Common Descriptive Names: (1) The Perfectionist, (2) The Reformer, (3) The Moralizer
Unconscious Fear for type One: Of being imperfect (bad, no good, defective, corrupt, etc.).
To compensate for their Unconscious Fear an Unconscious Desire arises:
Unconscious Desire for type One: To be perfect, balanced, virtuous, impeccable, etc.
As our personality was forming in early childhood we each developed limiting subconscious beliefs
about ourselves, others and the world. For example, your mother or father might have yelled at you
“Get your hands out of there!” or “You should be ashamed of yourself!” or “Stop being such a cry
baby!” If you had really loving parents you might have heard, “Don’t touch that, it’s hot!” or “Don’t do
that, you might hurt yourself!” We also developed limiting beliefs about others. Growing up you may
have heard, “I don’t want you to play with those kinds of kids” or “Salesmen are sleazebags” or
“Politicians are so duplicitous and two-faced.” We also developed limiting beliefs about the world.
Newspapers and television constantly bombard our minds with reports of scandals, crimes, wars,
economic crises, natural disasters, and political corruption. Does this help us believe the world is a
loving, safe place to live? Of course not. One way or another, none of us escaped childhood without
some limiting subconscious beliefs. Your Enneagram type identifies some of the strongest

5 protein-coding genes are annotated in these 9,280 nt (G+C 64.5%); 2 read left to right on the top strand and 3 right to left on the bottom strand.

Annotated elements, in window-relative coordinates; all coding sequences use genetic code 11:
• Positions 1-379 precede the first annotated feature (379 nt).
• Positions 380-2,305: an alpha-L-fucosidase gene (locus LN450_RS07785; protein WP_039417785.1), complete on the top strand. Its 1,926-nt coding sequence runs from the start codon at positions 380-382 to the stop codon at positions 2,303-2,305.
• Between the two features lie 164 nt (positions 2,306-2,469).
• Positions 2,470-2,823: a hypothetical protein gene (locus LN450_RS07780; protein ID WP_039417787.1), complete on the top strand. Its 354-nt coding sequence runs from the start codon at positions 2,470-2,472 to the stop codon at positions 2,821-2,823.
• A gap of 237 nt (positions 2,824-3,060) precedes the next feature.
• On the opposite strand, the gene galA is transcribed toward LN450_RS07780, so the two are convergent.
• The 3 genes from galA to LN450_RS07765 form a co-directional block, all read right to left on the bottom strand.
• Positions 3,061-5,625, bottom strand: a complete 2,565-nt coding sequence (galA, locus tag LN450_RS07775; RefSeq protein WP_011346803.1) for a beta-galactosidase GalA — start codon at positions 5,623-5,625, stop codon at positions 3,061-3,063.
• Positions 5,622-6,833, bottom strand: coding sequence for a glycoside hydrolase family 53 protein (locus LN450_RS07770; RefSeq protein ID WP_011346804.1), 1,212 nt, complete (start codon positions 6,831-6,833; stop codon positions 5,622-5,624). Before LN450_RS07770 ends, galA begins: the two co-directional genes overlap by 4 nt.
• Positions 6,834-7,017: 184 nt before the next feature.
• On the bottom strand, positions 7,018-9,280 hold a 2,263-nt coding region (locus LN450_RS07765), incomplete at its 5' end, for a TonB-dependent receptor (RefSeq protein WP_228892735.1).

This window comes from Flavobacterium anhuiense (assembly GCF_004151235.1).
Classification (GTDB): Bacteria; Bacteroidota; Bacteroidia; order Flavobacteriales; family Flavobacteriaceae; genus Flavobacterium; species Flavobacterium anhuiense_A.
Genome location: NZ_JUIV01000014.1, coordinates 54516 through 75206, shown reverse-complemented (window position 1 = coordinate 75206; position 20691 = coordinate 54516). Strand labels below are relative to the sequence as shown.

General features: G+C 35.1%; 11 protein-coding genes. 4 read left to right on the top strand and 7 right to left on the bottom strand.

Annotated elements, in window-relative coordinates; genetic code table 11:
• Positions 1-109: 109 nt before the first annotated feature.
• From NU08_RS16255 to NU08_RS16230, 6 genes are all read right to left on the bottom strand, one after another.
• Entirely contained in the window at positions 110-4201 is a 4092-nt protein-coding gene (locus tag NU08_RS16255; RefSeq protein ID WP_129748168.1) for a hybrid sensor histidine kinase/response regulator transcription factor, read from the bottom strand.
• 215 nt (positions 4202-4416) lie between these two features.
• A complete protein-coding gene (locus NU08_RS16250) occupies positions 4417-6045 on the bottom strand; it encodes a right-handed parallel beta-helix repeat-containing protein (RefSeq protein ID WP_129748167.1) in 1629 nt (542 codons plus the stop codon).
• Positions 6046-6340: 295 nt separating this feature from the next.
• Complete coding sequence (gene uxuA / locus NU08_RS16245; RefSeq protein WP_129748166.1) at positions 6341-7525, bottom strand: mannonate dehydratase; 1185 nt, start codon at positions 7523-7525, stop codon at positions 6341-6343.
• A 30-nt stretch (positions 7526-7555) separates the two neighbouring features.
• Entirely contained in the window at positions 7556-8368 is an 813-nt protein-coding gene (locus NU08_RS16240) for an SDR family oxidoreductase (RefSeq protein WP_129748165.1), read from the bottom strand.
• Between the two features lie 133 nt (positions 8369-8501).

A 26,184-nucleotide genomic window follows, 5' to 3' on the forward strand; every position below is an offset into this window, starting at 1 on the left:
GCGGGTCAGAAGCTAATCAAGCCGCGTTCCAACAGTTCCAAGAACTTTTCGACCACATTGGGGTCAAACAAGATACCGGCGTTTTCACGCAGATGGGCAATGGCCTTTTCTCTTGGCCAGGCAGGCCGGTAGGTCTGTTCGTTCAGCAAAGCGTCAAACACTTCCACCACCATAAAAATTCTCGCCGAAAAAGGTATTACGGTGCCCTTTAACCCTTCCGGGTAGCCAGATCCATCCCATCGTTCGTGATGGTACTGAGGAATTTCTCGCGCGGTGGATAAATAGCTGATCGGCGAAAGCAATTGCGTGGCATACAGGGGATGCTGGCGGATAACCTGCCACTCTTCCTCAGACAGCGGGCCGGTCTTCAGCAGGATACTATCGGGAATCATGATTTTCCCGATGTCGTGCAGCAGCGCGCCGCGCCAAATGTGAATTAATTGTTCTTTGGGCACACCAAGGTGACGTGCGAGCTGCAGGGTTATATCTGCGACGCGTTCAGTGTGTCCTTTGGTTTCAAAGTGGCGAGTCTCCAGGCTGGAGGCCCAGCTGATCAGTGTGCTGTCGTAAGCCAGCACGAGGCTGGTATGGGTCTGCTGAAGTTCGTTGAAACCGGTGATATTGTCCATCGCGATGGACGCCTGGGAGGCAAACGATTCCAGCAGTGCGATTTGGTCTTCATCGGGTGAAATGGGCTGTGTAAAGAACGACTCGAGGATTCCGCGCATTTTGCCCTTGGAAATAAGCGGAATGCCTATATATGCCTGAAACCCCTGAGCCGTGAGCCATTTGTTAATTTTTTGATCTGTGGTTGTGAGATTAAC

subconscious beliefs that you’ve developed over time based on your distorted perception of reality.
Limiting Subconscious Beliefs for type One:
• The world is imperfect.
• The world would be a better place if people were more principle-centered & acted from their
• I’ll be condemned if I deviate from my ideals and high standards.
• I can never be out of control (or else I’ll be led astray by strong subconscious impulses and
• I’ll be severely reprimanded if I make mistakes.
• I’m responsible for making everything right.
• To be loved I must be perfect.
Core Coping Strategies for Ones:
(where Ones focus their attention because of their subconscious
• Comparing self to others and judging self and others
• Indirectly displacing anger through correcting errors and/or championing social causes
• Discerning the “right” thing to do (working hard, being honest, moderate, thrifty, etc.)
• Getting things “right” (own inner critic berates them if they don’t)
• Being self-controlled
• Being extremely loyal
• Maintaining high standards and the utmost propriety
• Seeing the flaws – Ones have great critical powers
• Suppressing anger, real feelings and “bad” impulses
• Being ultra-responsible and reliable (“I must…, I ought to…, I should…”)